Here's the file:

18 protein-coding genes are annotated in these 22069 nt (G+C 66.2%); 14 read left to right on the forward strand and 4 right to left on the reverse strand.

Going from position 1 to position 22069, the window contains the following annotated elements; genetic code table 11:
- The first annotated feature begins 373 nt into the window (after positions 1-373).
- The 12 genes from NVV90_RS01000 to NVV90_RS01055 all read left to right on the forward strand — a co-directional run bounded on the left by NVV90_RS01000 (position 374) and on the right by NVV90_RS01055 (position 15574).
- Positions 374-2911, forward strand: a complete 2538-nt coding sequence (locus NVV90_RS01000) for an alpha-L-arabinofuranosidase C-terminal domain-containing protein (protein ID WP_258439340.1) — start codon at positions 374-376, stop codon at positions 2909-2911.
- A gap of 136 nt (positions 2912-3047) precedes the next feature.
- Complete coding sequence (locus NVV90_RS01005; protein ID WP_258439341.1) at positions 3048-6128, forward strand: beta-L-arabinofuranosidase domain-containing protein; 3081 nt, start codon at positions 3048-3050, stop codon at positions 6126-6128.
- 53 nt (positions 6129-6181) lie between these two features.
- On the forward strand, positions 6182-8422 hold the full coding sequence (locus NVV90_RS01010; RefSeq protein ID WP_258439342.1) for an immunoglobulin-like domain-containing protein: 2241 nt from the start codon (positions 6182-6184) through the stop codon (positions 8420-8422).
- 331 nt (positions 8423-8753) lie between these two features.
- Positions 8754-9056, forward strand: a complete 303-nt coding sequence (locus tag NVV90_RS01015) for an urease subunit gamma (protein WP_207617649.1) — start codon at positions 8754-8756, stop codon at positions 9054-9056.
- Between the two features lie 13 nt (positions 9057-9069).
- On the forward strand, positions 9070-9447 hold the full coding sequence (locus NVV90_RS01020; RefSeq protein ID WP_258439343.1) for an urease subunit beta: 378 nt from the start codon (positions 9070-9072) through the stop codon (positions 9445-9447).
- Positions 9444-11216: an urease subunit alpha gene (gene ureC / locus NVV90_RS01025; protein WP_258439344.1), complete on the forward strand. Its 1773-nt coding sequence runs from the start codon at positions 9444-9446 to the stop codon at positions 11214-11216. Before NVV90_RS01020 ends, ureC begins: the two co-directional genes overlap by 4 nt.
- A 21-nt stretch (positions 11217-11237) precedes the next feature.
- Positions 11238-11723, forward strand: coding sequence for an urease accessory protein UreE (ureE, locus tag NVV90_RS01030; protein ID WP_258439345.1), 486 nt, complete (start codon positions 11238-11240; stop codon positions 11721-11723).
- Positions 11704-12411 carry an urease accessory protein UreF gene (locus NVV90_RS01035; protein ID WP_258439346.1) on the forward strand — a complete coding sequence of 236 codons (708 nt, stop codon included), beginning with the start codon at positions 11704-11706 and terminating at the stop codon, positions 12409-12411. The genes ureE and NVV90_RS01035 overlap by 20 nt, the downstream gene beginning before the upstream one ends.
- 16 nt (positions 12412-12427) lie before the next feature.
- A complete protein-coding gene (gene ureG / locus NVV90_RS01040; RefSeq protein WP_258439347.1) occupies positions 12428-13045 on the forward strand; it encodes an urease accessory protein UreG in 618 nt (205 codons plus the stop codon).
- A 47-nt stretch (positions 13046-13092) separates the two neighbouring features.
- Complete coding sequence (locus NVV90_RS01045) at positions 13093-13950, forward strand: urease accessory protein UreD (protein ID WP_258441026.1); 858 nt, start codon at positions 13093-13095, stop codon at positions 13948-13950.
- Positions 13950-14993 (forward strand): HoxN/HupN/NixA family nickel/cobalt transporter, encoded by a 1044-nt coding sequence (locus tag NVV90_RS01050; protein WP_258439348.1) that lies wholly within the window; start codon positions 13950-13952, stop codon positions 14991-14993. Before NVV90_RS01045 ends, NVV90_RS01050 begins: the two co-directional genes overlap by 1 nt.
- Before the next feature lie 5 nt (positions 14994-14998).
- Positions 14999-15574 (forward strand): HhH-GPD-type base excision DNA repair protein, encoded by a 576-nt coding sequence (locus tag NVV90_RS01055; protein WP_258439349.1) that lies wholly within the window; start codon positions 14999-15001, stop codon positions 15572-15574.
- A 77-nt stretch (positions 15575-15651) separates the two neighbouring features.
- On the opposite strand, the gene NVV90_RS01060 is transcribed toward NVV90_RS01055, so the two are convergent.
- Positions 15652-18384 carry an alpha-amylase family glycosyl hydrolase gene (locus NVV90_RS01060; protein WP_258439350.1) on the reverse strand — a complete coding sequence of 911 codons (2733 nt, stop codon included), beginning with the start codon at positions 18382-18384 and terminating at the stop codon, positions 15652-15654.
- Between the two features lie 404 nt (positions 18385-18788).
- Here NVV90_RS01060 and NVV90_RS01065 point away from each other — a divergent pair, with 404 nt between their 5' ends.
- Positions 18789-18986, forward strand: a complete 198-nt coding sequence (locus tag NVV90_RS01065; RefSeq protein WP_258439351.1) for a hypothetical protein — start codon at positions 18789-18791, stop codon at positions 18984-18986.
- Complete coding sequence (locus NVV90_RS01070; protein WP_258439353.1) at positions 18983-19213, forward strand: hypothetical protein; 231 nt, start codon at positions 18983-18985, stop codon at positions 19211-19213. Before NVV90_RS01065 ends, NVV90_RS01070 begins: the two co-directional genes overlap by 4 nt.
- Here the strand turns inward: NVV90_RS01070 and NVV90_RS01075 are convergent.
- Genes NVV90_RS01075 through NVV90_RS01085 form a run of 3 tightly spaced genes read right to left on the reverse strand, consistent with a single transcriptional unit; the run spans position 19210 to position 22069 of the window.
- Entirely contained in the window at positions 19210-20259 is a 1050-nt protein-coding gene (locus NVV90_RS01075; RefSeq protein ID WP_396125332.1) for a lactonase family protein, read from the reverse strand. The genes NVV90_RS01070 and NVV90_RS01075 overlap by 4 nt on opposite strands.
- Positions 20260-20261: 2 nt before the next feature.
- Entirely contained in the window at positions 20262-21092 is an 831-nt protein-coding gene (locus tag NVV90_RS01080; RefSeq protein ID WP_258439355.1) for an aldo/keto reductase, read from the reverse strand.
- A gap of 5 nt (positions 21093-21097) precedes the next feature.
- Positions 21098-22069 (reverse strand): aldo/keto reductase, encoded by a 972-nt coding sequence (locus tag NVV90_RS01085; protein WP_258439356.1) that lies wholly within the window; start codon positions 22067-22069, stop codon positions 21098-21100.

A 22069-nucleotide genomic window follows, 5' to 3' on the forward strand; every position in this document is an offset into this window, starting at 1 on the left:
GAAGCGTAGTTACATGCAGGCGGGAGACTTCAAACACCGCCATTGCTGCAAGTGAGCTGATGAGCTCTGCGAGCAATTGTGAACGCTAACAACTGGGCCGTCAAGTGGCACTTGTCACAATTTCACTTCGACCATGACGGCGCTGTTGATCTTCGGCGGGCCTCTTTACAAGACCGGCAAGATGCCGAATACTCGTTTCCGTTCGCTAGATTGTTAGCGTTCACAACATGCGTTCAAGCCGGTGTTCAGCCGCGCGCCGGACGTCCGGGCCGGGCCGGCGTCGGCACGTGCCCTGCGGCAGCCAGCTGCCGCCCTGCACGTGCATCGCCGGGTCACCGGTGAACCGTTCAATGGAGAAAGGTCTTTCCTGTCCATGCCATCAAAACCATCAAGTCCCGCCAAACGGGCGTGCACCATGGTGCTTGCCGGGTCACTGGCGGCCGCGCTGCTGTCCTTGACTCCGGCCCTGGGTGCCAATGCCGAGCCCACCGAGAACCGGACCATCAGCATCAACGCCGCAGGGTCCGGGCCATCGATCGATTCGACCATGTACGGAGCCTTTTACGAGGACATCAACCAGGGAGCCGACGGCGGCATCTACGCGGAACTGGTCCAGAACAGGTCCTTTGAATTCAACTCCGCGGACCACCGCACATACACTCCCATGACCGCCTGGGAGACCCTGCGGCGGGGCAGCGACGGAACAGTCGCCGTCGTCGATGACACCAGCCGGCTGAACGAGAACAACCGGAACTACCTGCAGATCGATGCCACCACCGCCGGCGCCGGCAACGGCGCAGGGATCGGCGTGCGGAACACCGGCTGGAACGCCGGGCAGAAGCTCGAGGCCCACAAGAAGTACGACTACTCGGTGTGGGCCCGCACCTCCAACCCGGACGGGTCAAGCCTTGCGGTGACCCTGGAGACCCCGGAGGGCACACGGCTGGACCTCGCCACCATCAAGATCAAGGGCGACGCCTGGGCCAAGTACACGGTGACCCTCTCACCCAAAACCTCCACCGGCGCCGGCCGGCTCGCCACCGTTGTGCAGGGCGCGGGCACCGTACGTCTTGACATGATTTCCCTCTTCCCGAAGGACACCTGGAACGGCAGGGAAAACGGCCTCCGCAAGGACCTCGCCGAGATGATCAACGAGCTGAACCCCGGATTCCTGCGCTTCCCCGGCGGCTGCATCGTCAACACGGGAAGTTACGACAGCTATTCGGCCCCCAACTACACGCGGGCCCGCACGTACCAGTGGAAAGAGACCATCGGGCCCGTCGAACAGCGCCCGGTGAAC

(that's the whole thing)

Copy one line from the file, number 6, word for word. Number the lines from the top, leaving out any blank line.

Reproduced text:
- A gap of 136 nt (positions 2912-3047) precedes the next feature.